The name game

Forgetting someone’s name is more serious than you think

Forgetting someone’s name happens to the best of us; we can’t remember everyone we meet, but we should make an effort to remember names.

I always try to make an effort to remember the names of everyone I meet, whether they are a classmate, a professor, or anyone I think I’ll see again. In my field of study (journalism), it’s important to keep track of names for interviews, sources for stories, etc. Remembering the names of others can make you seem more personable and professional.

It might not seem like a big deal short term, but it is long term. When you forget someone’s name, they may think you are not interested in communicating with others. This can be a bad sign, especially if it’s your future supervisor, or someone who could be of great significance in your life.

When I know I should make an effort to remember another person’s name, I’ll repeat their name in my head three times, or I’ll spell out their name by tracing my finger in the air behind my back. I know how strange it sounds, but it works. If their name rhymes with another word, that method works, too.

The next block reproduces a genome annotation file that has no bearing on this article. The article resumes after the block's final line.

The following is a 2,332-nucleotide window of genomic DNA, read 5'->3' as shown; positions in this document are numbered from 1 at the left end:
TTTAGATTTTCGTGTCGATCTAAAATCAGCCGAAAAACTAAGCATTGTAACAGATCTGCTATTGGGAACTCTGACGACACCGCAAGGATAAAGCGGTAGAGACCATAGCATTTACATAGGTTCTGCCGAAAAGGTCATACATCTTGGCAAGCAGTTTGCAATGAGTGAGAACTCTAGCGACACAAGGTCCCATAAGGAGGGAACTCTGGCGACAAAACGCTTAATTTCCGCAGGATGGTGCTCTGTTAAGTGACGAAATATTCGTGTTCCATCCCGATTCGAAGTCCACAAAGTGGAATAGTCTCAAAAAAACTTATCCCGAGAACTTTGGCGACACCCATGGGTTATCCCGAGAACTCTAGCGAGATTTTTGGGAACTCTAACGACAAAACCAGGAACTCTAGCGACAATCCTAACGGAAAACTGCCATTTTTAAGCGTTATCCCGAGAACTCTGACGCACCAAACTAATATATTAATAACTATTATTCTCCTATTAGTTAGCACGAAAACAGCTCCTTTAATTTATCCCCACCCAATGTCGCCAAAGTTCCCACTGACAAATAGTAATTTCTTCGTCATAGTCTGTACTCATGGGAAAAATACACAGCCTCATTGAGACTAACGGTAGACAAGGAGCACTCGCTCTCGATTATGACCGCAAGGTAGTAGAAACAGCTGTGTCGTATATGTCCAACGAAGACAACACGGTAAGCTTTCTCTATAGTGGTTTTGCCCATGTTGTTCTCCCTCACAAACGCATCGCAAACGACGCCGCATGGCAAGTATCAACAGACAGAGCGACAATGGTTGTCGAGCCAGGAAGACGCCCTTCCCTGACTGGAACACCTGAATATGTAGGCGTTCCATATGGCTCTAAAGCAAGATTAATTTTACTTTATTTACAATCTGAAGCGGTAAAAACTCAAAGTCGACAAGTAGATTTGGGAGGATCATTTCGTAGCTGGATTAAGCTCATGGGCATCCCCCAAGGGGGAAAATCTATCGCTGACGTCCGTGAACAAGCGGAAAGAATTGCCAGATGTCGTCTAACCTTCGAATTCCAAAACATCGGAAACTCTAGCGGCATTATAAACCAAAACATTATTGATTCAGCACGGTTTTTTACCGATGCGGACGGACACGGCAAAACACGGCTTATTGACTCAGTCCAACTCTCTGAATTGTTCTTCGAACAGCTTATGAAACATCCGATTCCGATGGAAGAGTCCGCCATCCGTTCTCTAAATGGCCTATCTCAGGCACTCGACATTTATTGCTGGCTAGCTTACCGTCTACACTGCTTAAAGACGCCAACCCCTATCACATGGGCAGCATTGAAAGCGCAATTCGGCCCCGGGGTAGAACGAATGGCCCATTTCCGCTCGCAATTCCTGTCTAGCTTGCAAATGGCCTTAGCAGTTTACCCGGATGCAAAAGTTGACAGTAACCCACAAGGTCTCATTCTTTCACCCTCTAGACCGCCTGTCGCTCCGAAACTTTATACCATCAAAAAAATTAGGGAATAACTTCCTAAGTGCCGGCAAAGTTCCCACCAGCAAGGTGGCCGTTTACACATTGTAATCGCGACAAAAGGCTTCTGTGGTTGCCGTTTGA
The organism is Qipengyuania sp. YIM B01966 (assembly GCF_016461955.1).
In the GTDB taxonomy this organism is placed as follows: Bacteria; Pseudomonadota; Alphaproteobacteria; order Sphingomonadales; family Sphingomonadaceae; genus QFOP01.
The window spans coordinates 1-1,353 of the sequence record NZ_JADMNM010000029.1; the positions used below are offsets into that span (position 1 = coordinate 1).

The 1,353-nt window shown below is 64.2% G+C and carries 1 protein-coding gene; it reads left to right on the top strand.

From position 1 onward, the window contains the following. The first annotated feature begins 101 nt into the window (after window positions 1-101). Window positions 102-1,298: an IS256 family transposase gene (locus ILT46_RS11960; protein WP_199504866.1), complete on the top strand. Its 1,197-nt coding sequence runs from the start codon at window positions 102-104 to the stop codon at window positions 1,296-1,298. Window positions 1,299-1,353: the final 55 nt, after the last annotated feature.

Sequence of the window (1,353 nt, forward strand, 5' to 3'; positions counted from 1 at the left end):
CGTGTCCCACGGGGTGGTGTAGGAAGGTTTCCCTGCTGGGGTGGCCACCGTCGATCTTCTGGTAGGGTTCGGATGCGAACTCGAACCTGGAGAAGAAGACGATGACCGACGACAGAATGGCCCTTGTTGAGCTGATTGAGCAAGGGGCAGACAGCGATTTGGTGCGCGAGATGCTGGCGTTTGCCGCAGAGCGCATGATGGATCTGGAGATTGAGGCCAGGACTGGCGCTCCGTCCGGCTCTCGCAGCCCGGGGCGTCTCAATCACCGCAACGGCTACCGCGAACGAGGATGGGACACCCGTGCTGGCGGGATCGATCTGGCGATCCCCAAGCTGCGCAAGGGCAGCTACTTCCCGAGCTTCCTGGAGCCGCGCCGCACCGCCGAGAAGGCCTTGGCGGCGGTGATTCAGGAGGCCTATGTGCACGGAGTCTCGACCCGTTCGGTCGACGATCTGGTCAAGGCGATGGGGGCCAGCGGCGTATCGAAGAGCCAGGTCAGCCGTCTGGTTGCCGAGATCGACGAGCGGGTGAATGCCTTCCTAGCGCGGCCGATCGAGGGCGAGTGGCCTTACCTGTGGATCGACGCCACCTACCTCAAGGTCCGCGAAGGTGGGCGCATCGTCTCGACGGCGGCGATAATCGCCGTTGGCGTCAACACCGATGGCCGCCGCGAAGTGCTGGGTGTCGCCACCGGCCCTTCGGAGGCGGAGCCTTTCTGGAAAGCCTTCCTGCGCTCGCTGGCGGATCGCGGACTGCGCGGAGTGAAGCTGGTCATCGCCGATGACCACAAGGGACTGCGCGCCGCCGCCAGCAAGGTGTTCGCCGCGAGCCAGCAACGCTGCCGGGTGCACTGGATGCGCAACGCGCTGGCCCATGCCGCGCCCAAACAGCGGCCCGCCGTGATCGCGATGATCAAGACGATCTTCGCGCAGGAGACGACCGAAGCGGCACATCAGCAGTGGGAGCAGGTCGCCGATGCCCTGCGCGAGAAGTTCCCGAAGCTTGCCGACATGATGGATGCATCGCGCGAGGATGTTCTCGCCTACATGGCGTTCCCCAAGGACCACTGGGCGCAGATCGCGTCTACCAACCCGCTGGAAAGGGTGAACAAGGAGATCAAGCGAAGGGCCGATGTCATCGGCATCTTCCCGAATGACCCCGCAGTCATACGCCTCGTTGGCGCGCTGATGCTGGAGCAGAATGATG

I know that when I see someone again after my first time meeting him or her, I feel rude if I forget their name, or worse, call them the wrong name. Of course, that also happens to the best of us, especially if the person you meet looks like someone else you know.

In addition to remembering names, eye contact is also important. When you look someone in the eye while speaking with him or her, or meeting them for the first time, eye contact can make or break a positive interaction.

If you don’t maintain eye contact, the other person may believe you are rude or not interested in hearing what they have to say. If you’re speaking to someone of a higher authority, such as a professor or a boss and don’t maintain eye contact, you won’t leave a positive impression.

The further you get into college and your career, the more important it becomes to keep eye contact and memorizing names in mind.

When you make a conscious effort to remember the names of those you meet, you’ll notice numerous benefits. Not only will people notice that you’re interested in getting to know them, you’ll also no longer feel embarrassed by asking, “What was your name again?”

If you do forget someone’s name, the best words to say are, “I’m terribly sorry, I remember you from before, but your name slipped my mind.” I discovered this from a column on regarding memorizing names.

I’m not implying that you need to remember the names of every single human being you meet, but it’s important to remember the names of those you’ll be seeing again. You’ll notice your social and professional life improve dramatically. Oh, and don’t forget to make eye contact as you are tracing their name behind your back. n